For years there has been a social media post doing the rounds claiming to have the safe and easy way to remove ticks.
The 2013 Facebook past, from a nurse, involved just soap and a cotton ball.
But experts have told AAP FactCheck that despite being shared 27,000 times, the remedy doesn't hold up to inspection.
The recommended way to remove ticks is by freezing, or using tweezers, forceps or a tick remover, they say.
Ticks, with a "mouthful of hooks" attach themselves deeply to skin to feed on blood which can, in the process, transmit bacteria and viruses through their saliva.
The original remedy was to "apply a glob of liquid soap to a cotton ball, cover the tick with the soap-soaked cotton ball and swab it for a few seconds", before the tick would come out on its own, stuck to the cotton ball.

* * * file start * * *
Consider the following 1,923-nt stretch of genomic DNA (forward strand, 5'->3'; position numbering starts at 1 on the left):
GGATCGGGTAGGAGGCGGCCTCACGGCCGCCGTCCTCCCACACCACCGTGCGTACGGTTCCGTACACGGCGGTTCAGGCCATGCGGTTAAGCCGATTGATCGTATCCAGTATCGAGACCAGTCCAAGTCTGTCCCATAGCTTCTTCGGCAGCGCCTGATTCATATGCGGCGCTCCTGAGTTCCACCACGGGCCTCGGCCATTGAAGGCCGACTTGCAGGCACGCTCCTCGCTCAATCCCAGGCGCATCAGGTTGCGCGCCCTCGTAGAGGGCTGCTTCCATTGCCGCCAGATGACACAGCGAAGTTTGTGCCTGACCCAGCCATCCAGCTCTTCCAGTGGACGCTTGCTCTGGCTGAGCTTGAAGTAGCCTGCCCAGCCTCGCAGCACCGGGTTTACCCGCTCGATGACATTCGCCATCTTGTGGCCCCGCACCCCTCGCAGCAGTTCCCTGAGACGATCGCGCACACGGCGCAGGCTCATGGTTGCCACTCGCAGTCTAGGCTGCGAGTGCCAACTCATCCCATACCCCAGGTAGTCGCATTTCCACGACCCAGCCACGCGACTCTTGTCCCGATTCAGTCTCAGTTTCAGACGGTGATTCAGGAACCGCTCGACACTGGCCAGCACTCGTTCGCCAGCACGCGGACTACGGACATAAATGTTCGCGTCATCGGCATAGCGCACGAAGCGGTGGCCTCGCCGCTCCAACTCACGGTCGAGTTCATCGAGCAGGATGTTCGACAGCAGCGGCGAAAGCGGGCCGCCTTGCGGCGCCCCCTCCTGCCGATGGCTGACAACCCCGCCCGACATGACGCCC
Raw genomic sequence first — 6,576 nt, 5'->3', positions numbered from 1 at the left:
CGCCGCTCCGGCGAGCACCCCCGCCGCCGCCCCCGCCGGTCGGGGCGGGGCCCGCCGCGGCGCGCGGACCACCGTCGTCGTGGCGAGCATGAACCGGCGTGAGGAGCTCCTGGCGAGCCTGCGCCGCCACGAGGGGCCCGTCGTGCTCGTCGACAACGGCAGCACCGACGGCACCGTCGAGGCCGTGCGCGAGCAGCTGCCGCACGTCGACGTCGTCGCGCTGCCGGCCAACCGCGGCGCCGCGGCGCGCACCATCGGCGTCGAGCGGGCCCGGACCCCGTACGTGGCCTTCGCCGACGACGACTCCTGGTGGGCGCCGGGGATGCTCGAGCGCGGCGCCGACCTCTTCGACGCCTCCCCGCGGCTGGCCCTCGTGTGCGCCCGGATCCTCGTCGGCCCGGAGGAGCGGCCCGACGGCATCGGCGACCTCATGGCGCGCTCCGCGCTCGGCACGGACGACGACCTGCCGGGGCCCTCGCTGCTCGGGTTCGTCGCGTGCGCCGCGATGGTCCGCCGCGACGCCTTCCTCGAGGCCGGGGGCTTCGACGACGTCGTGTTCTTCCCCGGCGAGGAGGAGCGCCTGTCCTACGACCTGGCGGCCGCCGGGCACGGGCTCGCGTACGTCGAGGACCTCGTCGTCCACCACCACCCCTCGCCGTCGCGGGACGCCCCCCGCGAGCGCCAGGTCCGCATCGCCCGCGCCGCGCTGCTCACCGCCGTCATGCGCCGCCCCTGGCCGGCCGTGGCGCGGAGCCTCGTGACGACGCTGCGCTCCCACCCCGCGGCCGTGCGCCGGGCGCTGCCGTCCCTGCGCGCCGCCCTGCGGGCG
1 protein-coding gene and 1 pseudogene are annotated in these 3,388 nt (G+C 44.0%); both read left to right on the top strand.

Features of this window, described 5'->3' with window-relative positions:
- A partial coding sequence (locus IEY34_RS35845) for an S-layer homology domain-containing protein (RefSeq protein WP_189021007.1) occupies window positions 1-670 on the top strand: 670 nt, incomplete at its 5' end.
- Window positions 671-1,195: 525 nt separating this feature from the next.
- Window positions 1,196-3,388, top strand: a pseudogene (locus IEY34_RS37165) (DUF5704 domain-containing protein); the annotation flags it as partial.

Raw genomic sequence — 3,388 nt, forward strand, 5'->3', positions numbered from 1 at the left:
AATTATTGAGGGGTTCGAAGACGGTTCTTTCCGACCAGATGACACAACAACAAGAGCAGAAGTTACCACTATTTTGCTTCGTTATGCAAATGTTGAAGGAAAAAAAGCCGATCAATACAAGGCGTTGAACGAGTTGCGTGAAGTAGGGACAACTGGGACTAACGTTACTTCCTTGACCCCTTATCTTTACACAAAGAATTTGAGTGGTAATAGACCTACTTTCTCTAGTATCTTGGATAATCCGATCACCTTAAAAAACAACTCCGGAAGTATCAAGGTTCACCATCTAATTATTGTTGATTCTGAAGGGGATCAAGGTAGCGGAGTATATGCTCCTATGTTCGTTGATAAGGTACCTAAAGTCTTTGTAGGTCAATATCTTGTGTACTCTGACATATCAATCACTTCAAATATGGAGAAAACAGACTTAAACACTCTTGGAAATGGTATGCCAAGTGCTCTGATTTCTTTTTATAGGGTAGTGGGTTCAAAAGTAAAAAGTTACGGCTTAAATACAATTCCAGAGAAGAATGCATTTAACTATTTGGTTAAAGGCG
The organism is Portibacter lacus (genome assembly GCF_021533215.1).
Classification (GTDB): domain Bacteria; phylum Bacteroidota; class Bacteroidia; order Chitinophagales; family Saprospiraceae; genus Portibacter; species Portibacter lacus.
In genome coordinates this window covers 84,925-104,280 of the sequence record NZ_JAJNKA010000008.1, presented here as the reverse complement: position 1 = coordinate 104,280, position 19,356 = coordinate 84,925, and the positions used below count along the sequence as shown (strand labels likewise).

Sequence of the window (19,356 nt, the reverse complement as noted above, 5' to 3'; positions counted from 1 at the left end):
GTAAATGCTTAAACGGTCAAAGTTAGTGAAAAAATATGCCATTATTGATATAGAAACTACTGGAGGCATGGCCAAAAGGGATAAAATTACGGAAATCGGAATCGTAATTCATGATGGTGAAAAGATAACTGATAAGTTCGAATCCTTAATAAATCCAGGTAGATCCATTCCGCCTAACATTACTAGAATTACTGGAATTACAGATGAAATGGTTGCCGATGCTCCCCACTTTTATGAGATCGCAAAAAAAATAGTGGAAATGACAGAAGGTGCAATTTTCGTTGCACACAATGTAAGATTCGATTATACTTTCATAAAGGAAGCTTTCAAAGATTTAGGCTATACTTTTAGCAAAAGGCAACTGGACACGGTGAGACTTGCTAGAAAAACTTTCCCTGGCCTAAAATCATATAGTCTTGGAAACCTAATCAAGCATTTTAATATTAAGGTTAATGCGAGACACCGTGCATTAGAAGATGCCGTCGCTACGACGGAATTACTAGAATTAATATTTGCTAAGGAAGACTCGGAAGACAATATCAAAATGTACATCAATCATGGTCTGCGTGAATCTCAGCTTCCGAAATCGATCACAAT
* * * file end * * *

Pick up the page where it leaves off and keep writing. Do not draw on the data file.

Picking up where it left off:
The reality, however, is not so easy, and the soapy cotton ball remedy is not recommended for the 70 species of ticks in Australia and more than 800 around the world.
"It is not a safe way to remove ticks," says Professor Stephen Doggett, director of the Department of Medical Entomology, NSW Health Pathology, at Sydney's Westmead Hospital.
Prof Doggett told AAP FactCheck the Australian paralysis tick, found on the east coast, should be killed in place by freezing with an ether-based spray or dabbed with a permethrin-based scabies cream.
Fine tweezers and tick removers can also be used.
The New Zealand Ministry of Health told AAP FactCheck that if using tweezers, ticks must be grabbed close to the skin and pulled out at the angle the tick is attached.
"This helps to limit the risk of breaking the tick's mouthparts. A secondary infection can occur if the mouthparts get stuck in the skin.
"The skin needs to be disinfected once the tick has been removed."
Australian health officials advise against using "folklore remedies" such as matches or pins.
Australian Associated Press